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Neighbors renew fight against Friendly Avenue development

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GREENSBORO -- Less than two years after a Greensboro neighborhood stood against the development of a shopping center at its edge, residents there are doing it again.

They’re resolved not to give an inch.

The Friendly Coalition held a meeting on Sunday night in opposition to a proposed zone change that would allow Centennial American Properties, a South Carolina developer, to build a grocery store and a drug store at West Friendly Avenue and Hobbs Road.

“I can’t say it any stronger — do not compromise in any circumstances,” said former Greensboro Mayor Keith Holliday. “I don’t care what they say they’ll do.”

Holliday’s comments came in front of more than 160 people gathered at the First Lutheran Church, at 3600 W. Friendly Ave., in the same block as the site.

It is the second time in less than two years the community has rallied to oppose commercial development in the neighborhood.

Starmount Co. owned and subdivided the land for single-family houses in the late 1930s. The company sold the lots with certain restrictions, that spell out how the land can be developed and used. Six homes sit on the site, which is across Hobbs Road from The Shops at Friendly Center.

“If you were here two years ago, this presentation is going to seem much the same,” said Scott Kinsey, a co-chairman of the Friendly Coalition as he explained plans to oppose the development. “It is the same six lots that were under contract two years ago.”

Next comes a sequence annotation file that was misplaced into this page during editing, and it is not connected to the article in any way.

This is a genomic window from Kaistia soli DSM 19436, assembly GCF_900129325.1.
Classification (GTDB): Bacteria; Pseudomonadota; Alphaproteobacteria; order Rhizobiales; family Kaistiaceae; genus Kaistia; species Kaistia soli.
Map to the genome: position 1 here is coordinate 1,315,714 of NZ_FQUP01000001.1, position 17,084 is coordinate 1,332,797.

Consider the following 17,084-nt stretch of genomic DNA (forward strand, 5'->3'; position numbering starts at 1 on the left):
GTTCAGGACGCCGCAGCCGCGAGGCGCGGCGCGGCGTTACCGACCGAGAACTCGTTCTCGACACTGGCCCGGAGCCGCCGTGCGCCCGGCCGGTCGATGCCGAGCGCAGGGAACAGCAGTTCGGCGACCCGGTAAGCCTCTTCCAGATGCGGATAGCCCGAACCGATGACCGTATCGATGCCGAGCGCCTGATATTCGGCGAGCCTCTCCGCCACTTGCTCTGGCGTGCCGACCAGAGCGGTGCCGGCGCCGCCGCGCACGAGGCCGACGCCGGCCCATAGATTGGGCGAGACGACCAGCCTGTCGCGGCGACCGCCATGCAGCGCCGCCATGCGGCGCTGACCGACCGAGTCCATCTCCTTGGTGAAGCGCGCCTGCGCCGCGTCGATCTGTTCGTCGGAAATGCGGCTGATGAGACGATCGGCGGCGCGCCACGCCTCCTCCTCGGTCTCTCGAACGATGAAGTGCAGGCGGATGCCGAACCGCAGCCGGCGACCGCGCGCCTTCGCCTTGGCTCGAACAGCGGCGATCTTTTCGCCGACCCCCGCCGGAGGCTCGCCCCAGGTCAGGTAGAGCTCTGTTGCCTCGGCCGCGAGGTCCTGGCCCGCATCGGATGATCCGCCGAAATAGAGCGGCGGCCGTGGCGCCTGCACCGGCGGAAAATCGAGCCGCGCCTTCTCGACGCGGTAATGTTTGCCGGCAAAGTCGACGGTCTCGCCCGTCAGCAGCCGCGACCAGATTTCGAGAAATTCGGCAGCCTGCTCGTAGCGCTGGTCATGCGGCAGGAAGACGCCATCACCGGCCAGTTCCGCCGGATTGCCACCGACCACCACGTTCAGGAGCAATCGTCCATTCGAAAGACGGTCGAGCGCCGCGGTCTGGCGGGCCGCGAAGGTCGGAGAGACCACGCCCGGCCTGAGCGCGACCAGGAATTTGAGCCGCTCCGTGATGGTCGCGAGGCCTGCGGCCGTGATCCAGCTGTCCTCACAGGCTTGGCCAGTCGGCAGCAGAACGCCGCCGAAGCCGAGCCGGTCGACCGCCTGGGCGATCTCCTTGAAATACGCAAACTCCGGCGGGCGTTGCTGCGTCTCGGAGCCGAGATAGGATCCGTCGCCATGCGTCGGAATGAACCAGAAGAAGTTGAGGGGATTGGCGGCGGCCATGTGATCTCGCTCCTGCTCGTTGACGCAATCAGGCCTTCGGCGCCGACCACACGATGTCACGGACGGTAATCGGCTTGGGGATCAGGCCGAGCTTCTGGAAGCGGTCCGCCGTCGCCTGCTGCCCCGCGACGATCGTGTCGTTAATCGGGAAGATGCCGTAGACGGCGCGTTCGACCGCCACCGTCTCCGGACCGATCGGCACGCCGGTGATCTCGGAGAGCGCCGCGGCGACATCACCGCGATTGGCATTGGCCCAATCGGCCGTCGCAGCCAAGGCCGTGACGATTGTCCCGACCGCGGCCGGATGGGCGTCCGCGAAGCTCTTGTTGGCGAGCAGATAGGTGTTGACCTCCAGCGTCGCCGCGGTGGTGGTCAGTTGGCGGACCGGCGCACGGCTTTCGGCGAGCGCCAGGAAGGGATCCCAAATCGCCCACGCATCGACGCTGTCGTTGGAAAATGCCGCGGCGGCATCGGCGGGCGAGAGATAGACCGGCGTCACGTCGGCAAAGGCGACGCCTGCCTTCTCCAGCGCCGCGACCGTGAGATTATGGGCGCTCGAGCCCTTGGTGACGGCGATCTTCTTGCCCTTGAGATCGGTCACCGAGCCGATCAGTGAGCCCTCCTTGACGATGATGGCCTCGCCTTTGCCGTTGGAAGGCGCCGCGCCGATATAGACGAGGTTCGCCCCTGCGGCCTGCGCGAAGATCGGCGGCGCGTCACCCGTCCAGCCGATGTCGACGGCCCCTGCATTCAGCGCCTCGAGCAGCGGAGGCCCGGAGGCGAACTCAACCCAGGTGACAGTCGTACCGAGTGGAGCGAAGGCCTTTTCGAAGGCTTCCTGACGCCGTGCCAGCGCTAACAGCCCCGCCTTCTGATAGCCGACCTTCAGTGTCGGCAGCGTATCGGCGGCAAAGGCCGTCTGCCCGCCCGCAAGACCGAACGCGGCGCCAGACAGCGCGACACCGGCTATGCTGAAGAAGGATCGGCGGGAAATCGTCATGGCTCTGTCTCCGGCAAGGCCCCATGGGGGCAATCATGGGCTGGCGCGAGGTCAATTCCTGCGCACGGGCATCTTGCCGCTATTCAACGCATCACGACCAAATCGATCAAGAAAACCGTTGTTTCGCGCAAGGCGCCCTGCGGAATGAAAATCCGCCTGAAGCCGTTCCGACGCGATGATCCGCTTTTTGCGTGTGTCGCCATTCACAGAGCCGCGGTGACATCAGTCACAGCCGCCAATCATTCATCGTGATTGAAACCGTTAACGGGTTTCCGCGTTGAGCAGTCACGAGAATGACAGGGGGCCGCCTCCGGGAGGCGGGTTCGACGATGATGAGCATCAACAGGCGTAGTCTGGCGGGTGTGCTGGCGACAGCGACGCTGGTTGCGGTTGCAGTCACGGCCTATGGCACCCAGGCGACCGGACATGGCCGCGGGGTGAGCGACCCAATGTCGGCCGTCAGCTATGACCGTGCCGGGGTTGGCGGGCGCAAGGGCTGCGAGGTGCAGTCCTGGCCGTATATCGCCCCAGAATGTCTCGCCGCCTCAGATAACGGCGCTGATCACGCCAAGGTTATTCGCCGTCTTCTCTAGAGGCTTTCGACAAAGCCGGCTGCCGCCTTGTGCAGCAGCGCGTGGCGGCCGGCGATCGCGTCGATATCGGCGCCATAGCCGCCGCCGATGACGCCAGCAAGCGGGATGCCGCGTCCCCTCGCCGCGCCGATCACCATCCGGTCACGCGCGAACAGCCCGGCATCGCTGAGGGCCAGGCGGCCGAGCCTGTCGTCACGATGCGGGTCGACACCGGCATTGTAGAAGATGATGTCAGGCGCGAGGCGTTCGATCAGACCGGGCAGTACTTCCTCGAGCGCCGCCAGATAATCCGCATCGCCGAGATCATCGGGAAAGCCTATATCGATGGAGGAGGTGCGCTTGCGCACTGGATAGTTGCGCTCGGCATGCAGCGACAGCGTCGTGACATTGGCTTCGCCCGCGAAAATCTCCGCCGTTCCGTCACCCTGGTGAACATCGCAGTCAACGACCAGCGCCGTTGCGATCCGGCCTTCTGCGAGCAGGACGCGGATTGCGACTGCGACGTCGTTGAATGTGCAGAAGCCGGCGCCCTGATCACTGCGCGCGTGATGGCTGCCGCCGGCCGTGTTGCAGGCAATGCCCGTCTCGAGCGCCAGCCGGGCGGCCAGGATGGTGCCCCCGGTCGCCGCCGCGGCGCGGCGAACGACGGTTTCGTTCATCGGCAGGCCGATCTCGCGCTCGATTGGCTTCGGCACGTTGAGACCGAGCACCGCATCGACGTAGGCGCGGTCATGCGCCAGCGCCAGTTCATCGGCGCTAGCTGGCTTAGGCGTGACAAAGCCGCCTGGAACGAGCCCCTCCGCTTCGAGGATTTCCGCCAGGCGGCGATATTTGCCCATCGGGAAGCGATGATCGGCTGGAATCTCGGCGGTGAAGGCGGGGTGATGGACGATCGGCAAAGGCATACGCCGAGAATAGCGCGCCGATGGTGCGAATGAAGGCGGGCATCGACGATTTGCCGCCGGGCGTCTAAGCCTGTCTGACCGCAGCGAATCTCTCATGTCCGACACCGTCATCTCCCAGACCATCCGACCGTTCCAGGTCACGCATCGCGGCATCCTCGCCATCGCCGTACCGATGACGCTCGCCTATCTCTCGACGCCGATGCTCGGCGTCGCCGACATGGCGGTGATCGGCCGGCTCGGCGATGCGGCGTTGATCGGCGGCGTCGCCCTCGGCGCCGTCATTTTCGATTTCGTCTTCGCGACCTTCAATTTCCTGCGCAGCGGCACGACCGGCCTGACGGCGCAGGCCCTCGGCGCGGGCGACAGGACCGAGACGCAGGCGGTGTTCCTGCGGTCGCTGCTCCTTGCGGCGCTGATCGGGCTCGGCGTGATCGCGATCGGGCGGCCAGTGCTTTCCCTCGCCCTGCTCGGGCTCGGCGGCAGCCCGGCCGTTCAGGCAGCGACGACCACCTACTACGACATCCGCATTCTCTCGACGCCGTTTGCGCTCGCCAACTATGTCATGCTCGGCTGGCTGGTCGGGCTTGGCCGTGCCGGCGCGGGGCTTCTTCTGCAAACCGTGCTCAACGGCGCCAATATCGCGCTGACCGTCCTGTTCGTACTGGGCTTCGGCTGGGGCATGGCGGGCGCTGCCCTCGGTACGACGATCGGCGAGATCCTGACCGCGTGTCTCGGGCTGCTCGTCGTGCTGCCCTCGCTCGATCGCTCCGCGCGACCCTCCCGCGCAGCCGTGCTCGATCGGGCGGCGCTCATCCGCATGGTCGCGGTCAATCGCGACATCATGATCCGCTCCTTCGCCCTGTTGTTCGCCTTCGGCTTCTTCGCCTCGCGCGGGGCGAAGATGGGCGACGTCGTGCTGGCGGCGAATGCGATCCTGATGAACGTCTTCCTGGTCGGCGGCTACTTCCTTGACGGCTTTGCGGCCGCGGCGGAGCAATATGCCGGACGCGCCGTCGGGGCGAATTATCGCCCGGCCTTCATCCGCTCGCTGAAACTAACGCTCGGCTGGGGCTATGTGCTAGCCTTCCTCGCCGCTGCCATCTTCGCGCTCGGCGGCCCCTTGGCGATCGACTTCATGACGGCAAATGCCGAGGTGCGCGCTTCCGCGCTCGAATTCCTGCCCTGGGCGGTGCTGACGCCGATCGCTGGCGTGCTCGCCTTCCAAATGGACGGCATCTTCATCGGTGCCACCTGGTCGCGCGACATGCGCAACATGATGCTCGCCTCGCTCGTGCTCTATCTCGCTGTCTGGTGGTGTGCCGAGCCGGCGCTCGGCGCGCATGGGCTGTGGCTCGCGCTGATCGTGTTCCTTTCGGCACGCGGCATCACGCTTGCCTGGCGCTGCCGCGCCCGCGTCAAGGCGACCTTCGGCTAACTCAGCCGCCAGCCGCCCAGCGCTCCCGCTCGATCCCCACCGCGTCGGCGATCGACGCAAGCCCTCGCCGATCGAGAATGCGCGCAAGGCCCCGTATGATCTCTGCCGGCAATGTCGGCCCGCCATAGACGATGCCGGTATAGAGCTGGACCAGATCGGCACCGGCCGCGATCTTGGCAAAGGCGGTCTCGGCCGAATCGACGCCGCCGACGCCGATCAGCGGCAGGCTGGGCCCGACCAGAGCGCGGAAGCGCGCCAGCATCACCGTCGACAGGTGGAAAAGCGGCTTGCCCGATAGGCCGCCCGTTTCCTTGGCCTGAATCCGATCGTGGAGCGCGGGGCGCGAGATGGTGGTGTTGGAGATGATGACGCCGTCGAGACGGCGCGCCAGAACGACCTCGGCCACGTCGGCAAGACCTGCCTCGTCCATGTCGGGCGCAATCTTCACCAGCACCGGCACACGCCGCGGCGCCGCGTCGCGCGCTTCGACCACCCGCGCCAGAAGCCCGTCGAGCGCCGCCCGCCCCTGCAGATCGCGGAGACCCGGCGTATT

In 2012, a developer proposed building a Trader Joe’s grocery store at the site. That proposal called for a 53,000-square-foot development.

In February, after delays on re-zoning votes and about four months after Trader Joe’s opened a store in Winston-Salem, its lawyer said it was no longer trying to build a store at the Friendly Avenue site.

The current proposal calls for two structures — a grocery store and a drugstore. One is 13,000 square feet and the other is 16,000 square feet, Kinsey said. There would be a buffer between them, and between the stores and the residences behind them. The names of the stores are still unclear.

“It doesn’t matter if it’s Trader Joe’s. It doesn’t matter if it’s Wal-Mart,” Kinsey said. “We do not want commercial development in this neighborhood.”

The crowd groaned when Kinsey told them the planned hours for the stores would be 6 a.m. to midnight.

One person in the audience asked if the neighborhood would seem fanatical in their opposition to development if they say, “No compromise.”

Julia Whitfield, a member of the community, said any crack in resolve would be exploited.

“If you don’t stand firm, if you give an inch, they’re going to take the rest of the country,” Whitfield said. “If they get the message, ‘It isn’t going to be possible,’ somebody might come in and build homes.”

Other members of the audience asked if it would be possible for the community to buy the property developers are eyeing.

Kinsey said the price on just five of the six lots in question was $5.5 million.

Organizers of Sunday’s meetings encouraged people to buy their $10 “No commercial zoning” yard signs.

As she bought a sign, Peg Moore said there are plenty of commercial properties for sale elsewhere in the city.

“If it’s going to keep happening, we’ll keep fighting,” Moore said.

Holliday reminded listeners not to compromise.

“They find any little strategy to hang their hat on,” Holliday said. “If you give them that open window, they’ll take it. Don’t back off one inch.”

Contact Joe Gamm at (336) 373-7090, and follow @josephgamm on Twitter.

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